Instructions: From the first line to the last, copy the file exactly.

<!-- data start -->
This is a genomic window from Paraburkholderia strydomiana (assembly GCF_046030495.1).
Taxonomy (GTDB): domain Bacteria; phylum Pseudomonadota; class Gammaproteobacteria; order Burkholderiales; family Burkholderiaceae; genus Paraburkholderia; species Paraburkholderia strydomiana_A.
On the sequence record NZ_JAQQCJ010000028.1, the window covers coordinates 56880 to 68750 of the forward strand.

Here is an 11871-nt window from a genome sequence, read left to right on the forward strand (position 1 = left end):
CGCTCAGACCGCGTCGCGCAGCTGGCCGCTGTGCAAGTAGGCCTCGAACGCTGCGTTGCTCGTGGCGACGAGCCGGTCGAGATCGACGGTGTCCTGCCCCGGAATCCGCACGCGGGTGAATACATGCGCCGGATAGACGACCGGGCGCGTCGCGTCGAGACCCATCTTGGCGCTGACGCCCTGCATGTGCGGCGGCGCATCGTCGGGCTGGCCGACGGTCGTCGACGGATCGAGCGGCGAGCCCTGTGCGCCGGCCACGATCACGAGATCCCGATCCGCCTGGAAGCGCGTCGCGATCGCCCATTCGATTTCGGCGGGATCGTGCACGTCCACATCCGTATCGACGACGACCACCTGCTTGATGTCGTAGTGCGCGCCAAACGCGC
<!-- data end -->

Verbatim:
This is a genomic window from Paraburkholderia strydomiana (assembly GCF_046030495.1).
Taxonomy (GTDB): domain Bacteria; phylum Pseudomonadota; class Gammaproteobacteria; order Burkholderiales; family Burkholderiaceae; genus Paraburkholderia; species Paraburkholderia strydomiana_A.
On the sequence record NZ_JAQQCJ010000028.1, the window covers coordinates 56880 to 68750 of the forward strand.

Here is an 11871-nt window from a genome sequence, read left to right on the forward strand (position 1 = left end):
CGCTCAGACCGCGTCGCGCAGCTGGCCGCTGTGCAAGTAGGCCTCGAACGCTGCGTTGCTCGTGGCGACGAGCCGGTCGAGATCGACGGTGTCCTGCCCCGGAATCCGCACGCGGGTGAATACATGCGCCGGATAGACGACCGGGCGCGTCGCGTCGAGACCCATCTTGGCGCTGACGCCCTGCATGTGCGGCGGCGCATCGTCGGGCTGGCCGACGGTCGTCGACGGATCGAGCGGCGAGCCCTGTGCGCCGGCCACGATCACGAGATCCCGATCCGCCTGGAAGCGCGTCGCGATCGCCCATTCGATTTCGGCGGGATCGTGCACGTCCACATCCGTATCGACGACGACCACCTGCTTGATGTCGTAGTGCGCGCCAAACGCGC